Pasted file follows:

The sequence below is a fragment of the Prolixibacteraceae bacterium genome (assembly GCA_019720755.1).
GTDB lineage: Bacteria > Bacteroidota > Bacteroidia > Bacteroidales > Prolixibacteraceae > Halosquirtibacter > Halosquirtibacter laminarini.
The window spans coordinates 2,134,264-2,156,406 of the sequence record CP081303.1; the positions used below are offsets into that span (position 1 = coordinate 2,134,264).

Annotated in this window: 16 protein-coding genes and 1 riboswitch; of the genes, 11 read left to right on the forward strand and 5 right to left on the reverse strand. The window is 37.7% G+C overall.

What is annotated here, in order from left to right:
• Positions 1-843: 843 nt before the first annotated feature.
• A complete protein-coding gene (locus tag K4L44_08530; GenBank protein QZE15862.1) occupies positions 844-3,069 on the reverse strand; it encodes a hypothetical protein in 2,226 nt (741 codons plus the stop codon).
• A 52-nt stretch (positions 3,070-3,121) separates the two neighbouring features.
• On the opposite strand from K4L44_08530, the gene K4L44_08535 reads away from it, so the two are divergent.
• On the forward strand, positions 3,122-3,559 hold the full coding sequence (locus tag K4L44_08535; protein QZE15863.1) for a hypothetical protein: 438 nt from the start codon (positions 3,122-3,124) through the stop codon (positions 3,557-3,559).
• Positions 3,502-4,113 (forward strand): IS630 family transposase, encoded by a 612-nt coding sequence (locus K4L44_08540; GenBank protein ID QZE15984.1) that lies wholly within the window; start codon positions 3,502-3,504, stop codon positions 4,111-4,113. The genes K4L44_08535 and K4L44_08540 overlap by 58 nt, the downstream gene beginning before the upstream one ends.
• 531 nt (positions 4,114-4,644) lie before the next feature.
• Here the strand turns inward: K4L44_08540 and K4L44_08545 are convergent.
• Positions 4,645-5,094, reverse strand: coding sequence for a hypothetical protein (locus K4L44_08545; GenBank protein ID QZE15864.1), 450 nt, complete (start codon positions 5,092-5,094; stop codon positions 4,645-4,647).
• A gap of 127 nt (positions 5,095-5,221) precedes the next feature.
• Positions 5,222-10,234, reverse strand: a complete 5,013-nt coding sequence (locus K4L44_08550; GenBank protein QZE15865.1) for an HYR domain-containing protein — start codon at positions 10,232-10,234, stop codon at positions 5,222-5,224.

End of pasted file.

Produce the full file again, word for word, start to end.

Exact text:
The sequence below is a fragment of the Prolixibacteraceae bacterium genome (assembly GCA_019720755.1).
GTDB lineage: Bacteria > Bacteroidota > Bacteroidia > Bacteroidales > Prolixibacteraceae > Halosquirtibacter > Halosquirtibacter laminarini.
The window spans coordinates 2,134,264-2,156,406 of the sequence record CP081303.1; the positions used below are offsets into that span (position 1 = coordinate 2,134,264).

Annotated in this window: 16 protein-coding genes and 1 riboswitch; of the genes, 11 read left to right on the forward strand and 5 right to left on the reverse strand. The window is 37.7% G+C overall.

What is annotated here, in order from left to right:
• Positions 1-843: 843 nt before the first annotated feature.
• A complete protein-coding gene (locus tag K4L44_08530; GenBank protein QZE15862.1) occupies positions 844-3,069 on the reverse strand; it encodes a hypothetical protein in 2,226 nt (741 codons plus the stop codon).
• A 52-nt stretch (positions 3,070-3,121) separates the two neighbouring features.
• On the opposite strand from K4L44_08530, the gene K4L44_08535 reads away from it, so the two are divergent.
• On the forward strand, positions 3,122-3,559 hold the full coding sequence (locus tag K4L44_08535; protein QZE15863.1) for a hypothetical protein: 438 nt from the start codon (positions 3,122-3,124) through the stop codon (positions 3,557-3,559).
• Positions 3,502-4,113 (forward strand): IS630 family transposase, encoded by a 612-nt coding sequence (locus K4L44_08540; GenBank protein ID QZE15984.1) that lies wholly within the window; start codon positions 3,502-3,504, stop codon positions 4,111-4,113. The genes K4L44_08535 and K4L44_08540 overlap by 58 nt, the downstream gene beginning before the upstream one ends.
• 531 nt (positions 4,114-4,644) lie before the next feature.
• Here the strand turns inward: K4L44_08540 and K4L44_08545 are convergent.
• Positions 4,645-5,094, reverse strand: coding sequence for a hypothetical protein (locus K4L44_08545; GenBank protein ID QZE15864.1), 450 nt, complete (start codon positions 5,092-5,094; stop codon positions 4,645-4,647).
• A gap of 127 nt (positions 5,095-5,221) precedes the next feature.
• Positions 5,222-10,234, reverse strand: a complete 5,013-nt coding sequence (locus K4L44_08550; GenBank protein QZE15865.1) for an HYR domain-containing protein — start codon at positions 10,232-10,234, stop codon at positions 5,222-5,224.